13 September 2008

For us XXX and for out salvation

On the Memorial of St. John Chrysostom, I will tell you about an abuse I witnessed during his Divine Liturgy (actually, there were a couple of abuses, but I’ll just tell you about one). This summer I attended a Divine Liturgy that was celebrated in a Latin Rite chapel. I’m pretty sure everyone there was Latin Rite except for the presiding Byzantine priest. To help us Romans through the Byzantine Liturgy, some little books were handed out. I’m familiar with these little books because my fiancée’s parish uses them. They were The Divine Liturgy of St. John Chrysostom published by the Synod of the Hierarchy of the Ukrainian Catholic Church.

The Liturgy unfolded as I was more or less accustomed to, until we came to the Nicene Creed. Everyone was of course following the little books because Canadian Roman Catholics say the Apostles’ Creed in Mass (praying the Chaplet of Belief is a good way to learn the Nicene Creed). Something very strange happened when we got to the line, “For us men and for out salvation.” The word “men” in my book was scribbled out, and I assume it was scribbled out in everyone else’s book because I was the only one that said, “us men.”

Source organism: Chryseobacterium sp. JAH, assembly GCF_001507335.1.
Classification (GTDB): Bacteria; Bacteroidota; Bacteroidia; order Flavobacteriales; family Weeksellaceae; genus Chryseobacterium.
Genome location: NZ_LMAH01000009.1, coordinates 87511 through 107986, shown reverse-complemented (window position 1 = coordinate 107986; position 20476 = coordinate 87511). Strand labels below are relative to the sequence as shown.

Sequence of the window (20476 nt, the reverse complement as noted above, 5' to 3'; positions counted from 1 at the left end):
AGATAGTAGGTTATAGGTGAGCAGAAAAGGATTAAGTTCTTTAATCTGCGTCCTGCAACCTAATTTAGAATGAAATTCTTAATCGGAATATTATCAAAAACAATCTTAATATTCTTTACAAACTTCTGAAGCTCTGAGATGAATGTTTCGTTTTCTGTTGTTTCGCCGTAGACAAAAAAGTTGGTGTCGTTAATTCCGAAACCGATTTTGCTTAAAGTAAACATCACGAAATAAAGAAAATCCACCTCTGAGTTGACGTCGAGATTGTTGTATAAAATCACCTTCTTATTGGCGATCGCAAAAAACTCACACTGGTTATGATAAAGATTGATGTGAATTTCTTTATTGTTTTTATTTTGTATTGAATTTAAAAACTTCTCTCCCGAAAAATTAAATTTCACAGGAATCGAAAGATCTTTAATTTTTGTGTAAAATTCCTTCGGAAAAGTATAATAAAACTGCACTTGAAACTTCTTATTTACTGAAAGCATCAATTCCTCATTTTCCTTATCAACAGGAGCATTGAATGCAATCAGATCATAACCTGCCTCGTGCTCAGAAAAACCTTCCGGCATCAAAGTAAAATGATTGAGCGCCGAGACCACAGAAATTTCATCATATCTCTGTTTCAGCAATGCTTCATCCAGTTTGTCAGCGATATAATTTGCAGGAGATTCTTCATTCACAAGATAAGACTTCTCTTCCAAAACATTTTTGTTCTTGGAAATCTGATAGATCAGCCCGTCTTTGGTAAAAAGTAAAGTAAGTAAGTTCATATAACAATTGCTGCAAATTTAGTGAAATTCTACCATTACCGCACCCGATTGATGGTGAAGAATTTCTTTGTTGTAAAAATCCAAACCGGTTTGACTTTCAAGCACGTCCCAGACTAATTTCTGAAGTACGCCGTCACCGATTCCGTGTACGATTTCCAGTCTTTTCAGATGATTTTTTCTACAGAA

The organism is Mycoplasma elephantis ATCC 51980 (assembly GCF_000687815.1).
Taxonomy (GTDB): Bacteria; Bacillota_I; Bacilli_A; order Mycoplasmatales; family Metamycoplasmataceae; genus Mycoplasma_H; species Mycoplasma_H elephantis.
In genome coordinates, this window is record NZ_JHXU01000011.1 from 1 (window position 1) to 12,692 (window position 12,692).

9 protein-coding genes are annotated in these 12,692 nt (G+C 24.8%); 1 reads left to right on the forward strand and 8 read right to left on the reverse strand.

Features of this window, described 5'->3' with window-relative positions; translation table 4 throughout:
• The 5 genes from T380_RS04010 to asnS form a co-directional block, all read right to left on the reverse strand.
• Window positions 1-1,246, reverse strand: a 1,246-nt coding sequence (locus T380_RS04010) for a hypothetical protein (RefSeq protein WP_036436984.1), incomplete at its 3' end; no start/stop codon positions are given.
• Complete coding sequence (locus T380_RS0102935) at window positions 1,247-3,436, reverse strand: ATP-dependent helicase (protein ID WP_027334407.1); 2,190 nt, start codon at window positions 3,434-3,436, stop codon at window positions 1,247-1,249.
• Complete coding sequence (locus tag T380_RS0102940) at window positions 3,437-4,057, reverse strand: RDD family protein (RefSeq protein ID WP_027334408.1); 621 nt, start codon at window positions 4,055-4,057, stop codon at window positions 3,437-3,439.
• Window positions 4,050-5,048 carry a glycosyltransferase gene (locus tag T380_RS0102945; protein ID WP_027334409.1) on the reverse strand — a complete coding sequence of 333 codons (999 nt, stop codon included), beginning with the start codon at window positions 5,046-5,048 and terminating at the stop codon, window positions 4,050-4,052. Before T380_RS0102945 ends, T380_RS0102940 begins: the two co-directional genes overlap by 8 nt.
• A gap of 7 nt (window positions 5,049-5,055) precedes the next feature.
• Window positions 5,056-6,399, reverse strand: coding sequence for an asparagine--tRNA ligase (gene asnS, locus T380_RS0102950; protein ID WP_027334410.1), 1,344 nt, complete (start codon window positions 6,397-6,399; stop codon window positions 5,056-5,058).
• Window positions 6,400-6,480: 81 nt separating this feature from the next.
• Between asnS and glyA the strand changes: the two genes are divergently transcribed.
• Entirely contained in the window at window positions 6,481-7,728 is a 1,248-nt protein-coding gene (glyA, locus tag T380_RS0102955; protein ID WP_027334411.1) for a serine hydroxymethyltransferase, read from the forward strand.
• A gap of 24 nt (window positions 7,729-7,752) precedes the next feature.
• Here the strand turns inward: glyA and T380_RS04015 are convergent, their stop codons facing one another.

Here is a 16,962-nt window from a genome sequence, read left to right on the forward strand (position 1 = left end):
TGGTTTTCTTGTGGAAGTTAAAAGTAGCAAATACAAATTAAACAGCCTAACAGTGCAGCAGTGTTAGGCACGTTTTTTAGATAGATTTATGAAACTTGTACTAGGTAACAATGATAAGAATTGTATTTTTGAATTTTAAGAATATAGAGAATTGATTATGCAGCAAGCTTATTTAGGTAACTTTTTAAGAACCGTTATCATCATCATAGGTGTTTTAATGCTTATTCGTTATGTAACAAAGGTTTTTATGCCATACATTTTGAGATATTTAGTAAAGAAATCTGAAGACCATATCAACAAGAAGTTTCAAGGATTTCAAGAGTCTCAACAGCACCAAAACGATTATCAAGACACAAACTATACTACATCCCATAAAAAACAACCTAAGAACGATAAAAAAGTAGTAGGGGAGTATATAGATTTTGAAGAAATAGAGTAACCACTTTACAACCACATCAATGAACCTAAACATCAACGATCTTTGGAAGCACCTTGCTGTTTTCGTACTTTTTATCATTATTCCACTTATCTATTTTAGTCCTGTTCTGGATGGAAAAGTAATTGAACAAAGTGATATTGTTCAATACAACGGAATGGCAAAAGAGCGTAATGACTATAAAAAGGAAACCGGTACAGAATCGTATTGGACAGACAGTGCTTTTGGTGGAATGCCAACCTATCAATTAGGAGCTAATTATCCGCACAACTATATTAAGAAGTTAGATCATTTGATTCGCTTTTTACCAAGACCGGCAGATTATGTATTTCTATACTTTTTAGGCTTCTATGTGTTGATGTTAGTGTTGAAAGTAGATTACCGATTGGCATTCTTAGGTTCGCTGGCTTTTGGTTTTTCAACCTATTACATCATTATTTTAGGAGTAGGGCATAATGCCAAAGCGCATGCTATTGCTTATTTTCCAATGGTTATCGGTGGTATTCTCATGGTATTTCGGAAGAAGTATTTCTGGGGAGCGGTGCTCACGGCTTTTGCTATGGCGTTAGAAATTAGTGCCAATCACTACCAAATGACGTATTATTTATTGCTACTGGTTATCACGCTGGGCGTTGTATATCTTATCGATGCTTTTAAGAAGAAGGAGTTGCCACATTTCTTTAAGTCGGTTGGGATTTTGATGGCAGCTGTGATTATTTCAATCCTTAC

I’ve witnessed this kind of abuse in the Latin Rite a couple of times by the odd person in the congregation, but never in the Byzantine Rite, and never the whole congregation.

The cause of this abuse is so-called feminism (read Am I a Chauvinist? Are Feminists Feminine?). The phrase “us men” (nos hómines) is used in the inclusive sense to mean all men, male and female. To leave out the word men is not only an abuse of the Liturgy, it demonstrates  an ignorance of the English language (read Is “Inclusive Language” Inclusive?).

I wouldn’t be surprised if the next edition of these little books will leave out the phrase “and the Son” in the line “who proceeds from the Father [and the Son],” but such a change would be entirely historically and theologically correct. However, the word men in the line “For us men and for out salvation” will always remain in the Liturgy, despite the efforts of the so-called feminists, because the Catholic Church is not, and never will become, sexist.